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On This Date in Sports December 12, 1933: The Ace Bailey Incident

In collaboration with the Sportsecyclopedia.com

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The career of Toronto Maple Leafs star Ace Bailey comes to a sudden end when his head hits the ice after receiving a check from Eddie Shore of the Boston Bruins. Bailey would go into convulsions on the ice at Boston Garden as most thought he would not survive. Despite spending ten days in a coma, Ace Bailey recovered but never played again as his #6 was the first number ever retired.

Irvine “Ace” Bailey was born on July 3, 1903, in Bracebridge, Ontario. A star at Peterborough in the Ontario Hockey League, Ace Bailey, was signed by Toronto in 1926. He quickly became one of the top stars in the NHL’s early days, leading the league with 22 goals in 1929. In an era in which scoring was down, Bailey had three consecutive 20-goal seasons with the Tonto Maple Leafs. In 1932, Ace Bailey scored what would prove to be the Stanley Cup-clinching goal as the Maple Leafs had a three-game sweep over the New York Rangers.

Eddie Shore was the quintessential bruising defenseman of the era. Born in Saskatchewan on November 25, 1902, Shore gave an intimidating presence on the ice as he often went out of his way to knock opposing players down. He often led the league in penalties minutes, as he ended up in the NHL with the Boston Bruins after the Edmonton Eskimos in the WHL folded in 1926. Shore led the Bruins to the Stanley Cup in 1929 and won the Hart Trophy as the NHL’s MVP for the first time in 1933.

The Bruins got off to a slow start in the 1933/34 season, with the Maple Leafs won 10 of their first 12 games for coach Dick Irvin, the Bruins were at 6-7 under the leadership of Art Ross. The teams met for the first time since opening night on a Tuesday Night in Boston. King Clancy upended Eddie Shore, who got up angry, looking for revenge. Shore dazed checked Ace Bailey from behind, sending the Leafs down to the ice, with the back of his head striking the ice.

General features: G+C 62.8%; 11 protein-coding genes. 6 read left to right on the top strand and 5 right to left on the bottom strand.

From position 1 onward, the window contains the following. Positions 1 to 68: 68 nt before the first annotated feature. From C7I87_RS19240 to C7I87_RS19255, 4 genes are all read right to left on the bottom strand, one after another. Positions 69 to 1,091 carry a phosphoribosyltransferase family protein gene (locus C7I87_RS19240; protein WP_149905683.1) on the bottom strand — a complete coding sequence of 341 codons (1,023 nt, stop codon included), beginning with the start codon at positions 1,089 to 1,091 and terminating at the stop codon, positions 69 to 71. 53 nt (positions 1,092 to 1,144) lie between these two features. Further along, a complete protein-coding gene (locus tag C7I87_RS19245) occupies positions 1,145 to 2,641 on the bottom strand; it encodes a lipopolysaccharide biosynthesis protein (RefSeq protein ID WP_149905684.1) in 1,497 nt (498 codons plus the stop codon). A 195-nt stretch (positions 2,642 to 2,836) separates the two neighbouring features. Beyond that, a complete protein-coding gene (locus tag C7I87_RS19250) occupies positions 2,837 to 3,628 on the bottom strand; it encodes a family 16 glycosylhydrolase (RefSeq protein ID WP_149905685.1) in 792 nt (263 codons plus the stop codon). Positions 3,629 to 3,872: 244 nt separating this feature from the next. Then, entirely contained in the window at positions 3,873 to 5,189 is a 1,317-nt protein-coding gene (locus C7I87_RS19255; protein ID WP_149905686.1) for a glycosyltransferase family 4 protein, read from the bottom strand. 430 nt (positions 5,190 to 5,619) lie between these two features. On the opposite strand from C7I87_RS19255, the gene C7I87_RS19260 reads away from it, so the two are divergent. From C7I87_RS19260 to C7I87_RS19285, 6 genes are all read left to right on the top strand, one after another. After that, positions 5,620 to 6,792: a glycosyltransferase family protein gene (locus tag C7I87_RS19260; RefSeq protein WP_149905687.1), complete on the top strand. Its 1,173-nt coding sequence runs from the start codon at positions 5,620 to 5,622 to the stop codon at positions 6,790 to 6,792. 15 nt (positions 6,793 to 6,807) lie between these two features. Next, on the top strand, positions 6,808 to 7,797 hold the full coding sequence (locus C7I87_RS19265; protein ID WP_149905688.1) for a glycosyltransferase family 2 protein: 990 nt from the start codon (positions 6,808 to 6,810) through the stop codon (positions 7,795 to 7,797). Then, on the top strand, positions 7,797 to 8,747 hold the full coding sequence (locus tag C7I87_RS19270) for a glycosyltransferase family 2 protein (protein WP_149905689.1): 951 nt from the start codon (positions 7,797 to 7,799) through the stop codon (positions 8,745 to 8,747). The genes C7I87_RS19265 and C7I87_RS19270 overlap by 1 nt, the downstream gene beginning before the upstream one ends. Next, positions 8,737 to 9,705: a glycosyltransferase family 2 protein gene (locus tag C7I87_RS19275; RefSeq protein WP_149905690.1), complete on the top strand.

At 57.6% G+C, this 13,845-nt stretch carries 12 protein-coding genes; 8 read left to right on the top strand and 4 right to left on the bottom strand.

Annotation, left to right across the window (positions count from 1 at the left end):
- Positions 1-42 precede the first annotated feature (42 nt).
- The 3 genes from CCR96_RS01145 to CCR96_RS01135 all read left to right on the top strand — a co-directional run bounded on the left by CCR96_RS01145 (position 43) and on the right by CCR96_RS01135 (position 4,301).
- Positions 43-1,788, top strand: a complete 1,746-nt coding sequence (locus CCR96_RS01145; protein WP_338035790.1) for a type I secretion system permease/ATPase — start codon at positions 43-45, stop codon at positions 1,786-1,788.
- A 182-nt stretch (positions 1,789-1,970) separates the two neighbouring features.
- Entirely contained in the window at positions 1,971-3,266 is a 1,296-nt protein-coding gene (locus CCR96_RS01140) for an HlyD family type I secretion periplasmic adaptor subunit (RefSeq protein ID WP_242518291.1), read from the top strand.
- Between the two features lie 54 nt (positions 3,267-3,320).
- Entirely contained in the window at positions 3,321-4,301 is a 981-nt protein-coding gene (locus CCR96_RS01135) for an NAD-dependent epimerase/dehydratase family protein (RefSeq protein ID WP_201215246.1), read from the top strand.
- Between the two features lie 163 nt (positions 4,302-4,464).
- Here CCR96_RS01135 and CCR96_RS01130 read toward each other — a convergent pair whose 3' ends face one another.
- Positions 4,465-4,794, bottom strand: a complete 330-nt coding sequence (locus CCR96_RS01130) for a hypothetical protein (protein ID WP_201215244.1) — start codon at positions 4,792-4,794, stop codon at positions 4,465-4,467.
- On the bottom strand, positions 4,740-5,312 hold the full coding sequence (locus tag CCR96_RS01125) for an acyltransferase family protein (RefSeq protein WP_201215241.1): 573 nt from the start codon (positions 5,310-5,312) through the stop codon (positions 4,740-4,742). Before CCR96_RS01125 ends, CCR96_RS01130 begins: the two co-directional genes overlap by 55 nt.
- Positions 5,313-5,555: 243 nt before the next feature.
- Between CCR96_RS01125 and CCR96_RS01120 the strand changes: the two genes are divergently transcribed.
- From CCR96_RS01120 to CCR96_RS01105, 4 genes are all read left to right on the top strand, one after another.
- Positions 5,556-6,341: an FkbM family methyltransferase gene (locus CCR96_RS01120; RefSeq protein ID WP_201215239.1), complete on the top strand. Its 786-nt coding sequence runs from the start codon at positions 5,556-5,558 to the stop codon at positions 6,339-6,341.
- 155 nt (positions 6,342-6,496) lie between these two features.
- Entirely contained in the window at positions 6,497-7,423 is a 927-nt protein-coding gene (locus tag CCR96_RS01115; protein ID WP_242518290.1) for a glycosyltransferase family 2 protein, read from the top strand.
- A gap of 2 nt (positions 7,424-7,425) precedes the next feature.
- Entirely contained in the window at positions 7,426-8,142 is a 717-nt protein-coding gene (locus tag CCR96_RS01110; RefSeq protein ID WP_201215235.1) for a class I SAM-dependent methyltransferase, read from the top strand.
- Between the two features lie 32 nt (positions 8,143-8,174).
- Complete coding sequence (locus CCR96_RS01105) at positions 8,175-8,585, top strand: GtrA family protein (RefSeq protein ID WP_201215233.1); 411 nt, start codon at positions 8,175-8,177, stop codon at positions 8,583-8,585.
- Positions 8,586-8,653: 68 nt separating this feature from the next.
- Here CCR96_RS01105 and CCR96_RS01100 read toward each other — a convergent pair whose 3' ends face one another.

In anger, Red Horner took after Eddie Shore and landed a knockout punch that also injured the Bruins bruising defenseman. Shore was fine, but Ace Bailey was clearly in distress as he was convulsing on the Boston Garden ice. Bailey was rushed to the hospital, where it was not expected he would survive. Over the next ten days, Ace Bailey drifted in and out of a coma with a fractured skull as the league considered what punishment to hand out to Eddie Shore. Eventually, Ace Bailey recovered as NHL President Frank Calder suspended Shore for 16 games.

Even though he survived that dirty hit by Eddie Shore, Ace Bailey’s career was over. On February 14, 1934, at Maple Leafs Gardens, a charity game was played to raise money for his medical bills and to assist his family. The Ace Bailey charity game was the NHL first attempt at an All-Star Game as stars from the league faced the Toronto Maple Leafs. A highlight of the night saw Shore and Bailey embrace before the game won by the Leafs 7-3. In dedication to Ace Bailey, Maple Leafs President Conn Smythe had Bailey’s #6 retired. It was the first number retired in a major professional league.